A living Church, not a museum
All Saints contains enough items of exceptional interest to stock a decent museum. But it is very far from being just a museum. It was built over 1000 years ago for the Christian worship of God. It has been used for that purpose without interruption ever since. And it is still so used. Its worship is within the catholic tradition of the Church of England.
In common both with most Christian denominations, worship at All Saints is centred on the Eucharist. This is the rite given by Jesus to his Church, to be life-giving and capable of so transforming people’s lives that they can change the world.
The Eucharist is a two-fold operation.
- Through offering bread and wine the Church enters into Jesus’ offering of himself to God the Father for the sake of the world.
- And through receiving back the bread and wine the Church receives the Father’s loving gift of himself in Jesus, who is the Bread of Life and the Cup of Eternal Salvation.
The Eucharist goes be various other names—the Mass, the Lord’s Supper, the Liturgy, the Holy Communion. At All Saints we tend to use the term ‘Mass’, to emphasize that the worship today is essentially the same as it has been for most of the thousand-year history of All Saints. Worshippers from 500 years ago would have no difficulty in recognizing the experience of worshippers today, except perhaps for two big changes: there are pews to sit in (500 years ago they had to stand) and the service is in English not Latin. Otherwise the general layout and appearance of the building is the same, as is the way the Eucharistic actions are performed.
The worship at All Saints is often called ‘traditional’. It uses stately language, richness of ceremonial, impressive congregational plainchant singing, and extended periods of deeply prayerful silence. For those who respond to this style, these features add up to authentic worship that is joyful, penitential and life-giving.
The word ‘Mass’ is connected to the ‘mission’ for which God equips his Church through worship.
The liturgy at All Saints – The English Missal
The Mass is celebrated according to The English Missal. This is a book that was ﬁrst produced in the mid-19 th century in the Church of England. It was made in the wake of the catholic revival which stemmed from the Oxford Movement in the 1830s, the latter being chiefly associated with the names of John Henry Newman and Edward Bouverie Pusey.
Catholic-minded anglicans had become increasingly dissatisﬁed with the eucharistic liturgy of The Book of Common Prayer, the official anglican liturgy produced by Archbishop Cranmer in 1552 (revised 1662). The dissatisfaction was focused around a perceived lack of variability and of provision for adequate celebration of seasons (particularly Lent and Holy Week) and of saints’ days and other holy days. To counter these they produced a translation into English of the Missale Romanum, the then current expression of the ancient Western Rite. This was The English Missal. It was updated many times and was widely popular in catholic parishes in the Church of England up to the Second World War.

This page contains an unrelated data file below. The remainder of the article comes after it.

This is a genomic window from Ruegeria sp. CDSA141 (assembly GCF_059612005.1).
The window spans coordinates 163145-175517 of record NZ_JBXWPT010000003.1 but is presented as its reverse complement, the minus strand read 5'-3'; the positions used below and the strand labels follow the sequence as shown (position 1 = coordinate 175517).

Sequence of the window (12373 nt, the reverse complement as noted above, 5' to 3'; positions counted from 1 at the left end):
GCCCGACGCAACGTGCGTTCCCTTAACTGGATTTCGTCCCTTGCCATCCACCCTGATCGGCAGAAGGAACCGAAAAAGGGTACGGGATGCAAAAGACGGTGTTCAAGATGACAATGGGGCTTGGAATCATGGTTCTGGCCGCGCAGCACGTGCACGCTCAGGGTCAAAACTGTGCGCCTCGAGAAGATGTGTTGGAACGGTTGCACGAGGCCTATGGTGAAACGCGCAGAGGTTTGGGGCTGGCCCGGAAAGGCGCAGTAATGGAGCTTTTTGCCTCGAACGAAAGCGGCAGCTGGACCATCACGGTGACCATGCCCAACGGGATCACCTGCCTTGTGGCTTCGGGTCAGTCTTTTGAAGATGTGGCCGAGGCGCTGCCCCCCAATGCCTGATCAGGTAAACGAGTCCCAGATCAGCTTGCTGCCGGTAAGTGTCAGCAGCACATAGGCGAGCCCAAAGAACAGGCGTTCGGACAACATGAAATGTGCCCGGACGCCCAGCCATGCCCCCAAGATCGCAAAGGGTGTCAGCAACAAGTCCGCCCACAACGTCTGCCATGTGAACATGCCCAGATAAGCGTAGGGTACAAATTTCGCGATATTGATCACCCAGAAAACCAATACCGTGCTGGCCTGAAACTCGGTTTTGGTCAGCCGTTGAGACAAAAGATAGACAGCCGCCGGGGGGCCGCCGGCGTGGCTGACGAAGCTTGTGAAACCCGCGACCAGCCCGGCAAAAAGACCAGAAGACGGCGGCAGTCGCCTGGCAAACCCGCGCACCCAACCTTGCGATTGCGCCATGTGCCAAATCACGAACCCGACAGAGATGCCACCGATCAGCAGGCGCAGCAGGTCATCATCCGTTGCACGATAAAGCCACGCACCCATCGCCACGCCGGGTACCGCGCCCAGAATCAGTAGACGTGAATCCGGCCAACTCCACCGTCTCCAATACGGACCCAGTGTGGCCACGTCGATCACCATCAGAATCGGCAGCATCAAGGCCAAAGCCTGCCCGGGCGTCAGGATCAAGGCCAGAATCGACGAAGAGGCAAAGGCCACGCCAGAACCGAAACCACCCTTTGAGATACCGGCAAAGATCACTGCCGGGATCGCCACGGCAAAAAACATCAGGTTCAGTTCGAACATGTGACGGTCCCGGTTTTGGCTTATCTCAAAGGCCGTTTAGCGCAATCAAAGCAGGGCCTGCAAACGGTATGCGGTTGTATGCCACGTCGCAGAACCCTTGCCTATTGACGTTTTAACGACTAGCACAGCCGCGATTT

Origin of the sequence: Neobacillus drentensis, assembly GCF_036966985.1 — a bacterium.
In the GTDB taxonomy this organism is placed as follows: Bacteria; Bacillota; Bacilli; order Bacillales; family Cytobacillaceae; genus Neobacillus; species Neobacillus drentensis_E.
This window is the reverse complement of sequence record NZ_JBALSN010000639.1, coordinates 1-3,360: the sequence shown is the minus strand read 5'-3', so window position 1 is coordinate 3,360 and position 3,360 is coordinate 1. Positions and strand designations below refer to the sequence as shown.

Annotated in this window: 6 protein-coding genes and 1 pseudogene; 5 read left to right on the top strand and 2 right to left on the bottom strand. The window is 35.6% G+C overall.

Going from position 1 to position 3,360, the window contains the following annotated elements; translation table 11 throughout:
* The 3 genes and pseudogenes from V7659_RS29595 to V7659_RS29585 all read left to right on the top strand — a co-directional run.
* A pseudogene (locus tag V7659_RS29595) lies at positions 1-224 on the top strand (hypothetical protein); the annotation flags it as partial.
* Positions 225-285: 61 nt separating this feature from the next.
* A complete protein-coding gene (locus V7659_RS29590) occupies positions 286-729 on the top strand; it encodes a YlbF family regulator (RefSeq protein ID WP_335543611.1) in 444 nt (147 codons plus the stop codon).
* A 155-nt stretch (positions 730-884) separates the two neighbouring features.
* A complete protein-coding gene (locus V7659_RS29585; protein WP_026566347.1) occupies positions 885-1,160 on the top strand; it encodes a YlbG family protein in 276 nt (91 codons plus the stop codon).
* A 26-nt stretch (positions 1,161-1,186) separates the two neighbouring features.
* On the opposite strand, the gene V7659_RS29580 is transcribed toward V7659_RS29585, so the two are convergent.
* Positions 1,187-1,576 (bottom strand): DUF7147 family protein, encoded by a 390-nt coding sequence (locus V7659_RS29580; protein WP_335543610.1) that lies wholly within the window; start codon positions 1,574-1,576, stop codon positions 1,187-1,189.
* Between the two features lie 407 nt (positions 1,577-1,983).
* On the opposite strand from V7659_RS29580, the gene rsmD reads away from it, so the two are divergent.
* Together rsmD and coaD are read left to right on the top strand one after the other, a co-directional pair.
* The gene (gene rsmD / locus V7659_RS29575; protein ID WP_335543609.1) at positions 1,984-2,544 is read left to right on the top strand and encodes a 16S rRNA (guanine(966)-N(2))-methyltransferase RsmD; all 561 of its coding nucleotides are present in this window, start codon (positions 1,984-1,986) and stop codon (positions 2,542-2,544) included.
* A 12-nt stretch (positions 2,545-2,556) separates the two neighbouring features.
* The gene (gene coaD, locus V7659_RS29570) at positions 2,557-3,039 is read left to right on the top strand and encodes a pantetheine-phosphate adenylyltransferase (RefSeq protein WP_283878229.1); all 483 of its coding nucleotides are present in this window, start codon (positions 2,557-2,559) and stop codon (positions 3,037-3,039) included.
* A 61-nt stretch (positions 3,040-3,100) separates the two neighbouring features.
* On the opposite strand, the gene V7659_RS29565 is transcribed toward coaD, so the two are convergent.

Parishes that used The English Missal by and large saw themselves as loyal anglicans rather than crypto-Romans. They used The Book of Common Prayer’s English translations of Mass and other texts where these were available, such as the Gloria in excelsis, the Nicene Creed, Sanctus, Agnus Dei and a great many of the Sunday collects. English translations made specially for The English Missal were all in a style conforming to the ‘early modern’ English of The Book of Common Prayer. They took over from the Missale Romanum, and valued, such practices as the silent Canon (the eucharistic prayer recited sotto voce by the celebrant) but frequently augmented it by interpolating, aloud, the Prayer of Consecration from The Book of Common Prayer. They used The Book of Common Prayer wherever they could, but re-cast the Mass into its ancient traditional shape rather than the highly idiosyncratic shape adopted by Cranmer in 1552.
The English Missal fell out of use in many parishes in the post-war period of liturgical change. This crystallised around the issuing of a new Missal Romanum after the second Vatican Council in the 1960s. An English translation of this for Roman Catholics came out in 1969. In the Church of England, liturgies in modern English were issued from the same time, in a stream which continued up to the Alternative Service Book of 1980.
However, by the late 1990s liturgical dissatisfaction had re-emerged In both the Church of England and the Roman Catholic Church. There was a good deal of feeling that, in the quest for a modern liturgical idiom with relevance to life today, the baby had been thrown out with the bathwater. Pressure built for a recovery of liturgical language that was more numinous and poetically allusive, and for a style of celebration that used time-honoured ceremonial.
In the Church of England these aims or something like them were explicitly adopted by Common Worship, a series of liturgical texts issued from the late 1990s. These drew on a great deal of research into early liturgies, and also on the experience of churches like All Saints which had continued to use the older style all through the post-war changes.